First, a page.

In summary, siting approval opponents were afforded an opportunity to be heard, to cross-examine adverse witnesses, and to submit comments during the statutory period. Accordingly, we hold that the proceedings before the County Board were fundamentally fair. Sufficiency of the Evidence
LALC claims that WM provided insufficient evidence to meet criteria two and five of section 39.2(a) of the Act. Sierra Club maintains that the evidence was insufficient to support a finding of compliance with criteria two, three, and five.
As noted above, a party seeking siting approval for a pollution control facility must submit sufficient details of the proposed facility to meet each of nine statutory criteria. 415 ILCS 5/39.2(a) (West 1998). In the case sub judice, the criteria at issue require an applicant to show that:
"(ii) the facility is so designed, located and proposed to be operated that the public health, safety and welfare will be protected;
(iii) the facility is so located so as to minimize incompatibility with the character of the surrounding area and to minimize the effect on the value of surrounding property;
(v) the plan of operations for the facility is designed to minimize the danger to the surrounding area from fire, spills, or other operational accidents[.]" 415 ILCS 5/39.2(a)(ii), (iii), (v) (West 1998).
A decision of a local siting authority with respect to an applicant's compliance with the statutory siting criteria will not be disturbed unless the decision is contrary to the manifest weight of the evidence. Concerned Adjoining Owners v. Pollution Control Board, 288 Ill. App. 3d 565, 680 N.E.2d 810 (1997). A decision is against the manifest weight of the evidence only if the opposite conclusion is clearly evident, plain or indisputable. Turlek v. Pollution Control Board, 274 Ill. App. 3d 244, 653 N.E.2d 1288 (1995). Moreover, it is for the local siting authority to determine the credibility of witnesses, to resolve conflicts in the evidence, and to weigh the evidence presented. Concerned Adjoining Owners, 288 Ill. App. 3d 565, 680 N.E.2d 810.
With respect to criterion two, LALC contends that WM failed to design Prairie View to protect the public from the leachate generated by the ordnance and explosive waste Prairie View is obligated to accept from the former Arsenal. Although this waste may be more hazardous than ordinary municipal waste, there was no evidence that it is any more difficult to contain. Accordingly, it does not follow that such waste is incompatible with WM's proposed design.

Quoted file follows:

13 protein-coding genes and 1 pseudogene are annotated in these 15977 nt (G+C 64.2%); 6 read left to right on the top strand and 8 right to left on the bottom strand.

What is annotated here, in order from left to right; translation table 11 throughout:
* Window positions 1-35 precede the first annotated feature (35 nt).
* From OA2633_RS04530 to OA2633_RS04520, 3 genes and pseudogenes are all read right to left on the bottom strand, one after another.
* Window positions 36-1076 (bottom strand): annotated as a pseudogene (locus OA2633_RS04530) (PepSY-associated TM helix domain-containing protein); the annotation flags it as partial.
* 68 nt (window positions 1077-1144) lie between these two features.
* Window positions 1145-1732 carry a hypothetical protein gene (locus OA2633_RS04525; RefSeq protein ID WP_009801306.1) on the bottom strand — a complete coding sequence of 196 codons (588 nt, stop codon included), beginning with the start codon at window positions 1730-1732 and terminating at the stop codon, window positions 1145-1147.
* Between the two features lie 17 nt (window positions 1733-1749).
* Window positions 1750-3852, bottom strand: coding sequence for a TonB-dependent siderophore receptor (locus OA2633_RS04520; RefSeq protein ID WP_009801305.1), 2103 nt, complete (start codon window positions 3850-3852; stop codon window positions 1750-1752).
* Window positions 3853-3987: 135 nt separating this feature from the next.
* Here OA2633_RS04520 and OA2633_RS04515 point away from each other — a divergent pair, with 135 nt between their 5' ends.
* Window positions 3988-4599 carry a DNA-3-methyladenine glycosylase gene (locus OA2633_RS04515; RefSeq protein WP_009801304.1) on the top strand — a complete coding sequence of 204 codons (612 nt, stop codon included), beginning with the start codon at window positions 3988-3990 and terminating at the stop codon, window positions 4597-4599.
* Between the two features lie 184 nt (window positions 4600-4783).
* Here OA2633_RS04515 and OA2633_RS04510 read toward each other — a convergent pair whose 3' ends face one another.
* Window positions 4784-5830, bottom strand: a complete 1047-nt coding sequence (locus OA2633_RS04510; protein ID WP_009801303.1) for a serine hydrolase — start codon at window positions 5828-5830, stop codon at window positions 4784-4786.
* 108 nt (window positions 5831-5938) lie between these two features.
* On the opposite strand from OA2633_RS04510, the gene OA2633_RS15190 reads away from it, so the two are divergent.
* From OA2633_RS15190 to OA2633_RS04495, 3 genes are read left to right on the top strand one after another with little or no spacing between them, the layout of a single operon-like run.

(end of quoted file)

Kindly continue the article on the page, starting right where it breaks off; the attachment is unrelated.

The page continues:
For its part, Sierra Club asserts that WM failed to comply with criterion two because the opinions of its expert witnesses are based on a mistaken view of the geology and hydrology of the Prairie View site. In support of its argument, Sierra Club proffers the opinion of Roberta Jennings who testified that WM's test data show that the geologic strata of the site contain "continuous permeable pathways" that would allow leachate to escape into the surrounding environment. Joan Underwood, an expert witness testifying for WM, acknowledged that WM's data showed the existence of permeable pathways but concluded that they were discontinuous.
The County Board, therefore, was confronted with competing expert interpretations of technical data. We cannot say, based on the record before us, that it is clearly evident that the County Board should have resolved this conflict in the evidence by crediting Jennings' interpretation over that of Underwood.
Similarly, we reject Sierra Club's claim that WM failed to meet its burden of proof because its groundwater assessment model and groundwater monitoring program are inadequate. These claims are based on interpretations and criticisms of technical data that conflict with interpretations put forward by WM expert witnesses. The County Board was in a far better position than this court to resolve this conflict. Accordingly, with respect to criterion two, the County Board's decision was not against the manifest weight of the evidence.
With respect to criterion three relating to the site's compatibility with surrounding property, Sierra Club's argument is limited to an assertion that WM failed to demonstrate that Prairie View would be compatible with the Midewin National Tallgrass Prairie (Midewin). Our review of the record, however, reveals that WM elicited testimony from its expert witnesses that Prairie View would not be incompatible with Midewin and that several other landfills are located in close proximity to forest preserves or parks. Thus, in the absence of any contrary evidence, the County Board's finding that WM satisfied criterion three is not manifestly erroneous.
Finally, we disagree with petitioners' assertion that WM failed to meet criterion five relating to operational accidents. WM presented a detailed and comprehensive plan to minimize the danger posed by operational accidents. Although the plan was not site-specific, it is not clearly evident that it is inadequate to address the potential dangers presented by Prairie View. Accordingly, we hold that the County Board's findings concerning criterion five and the other statutory criteria are not contrary to the manifest weight of the evidence.
For the foregoing reasons, the decision of the Illinois Pollution Control Board is affirmed.
BRESLIN and LYTTON, J.J., concur.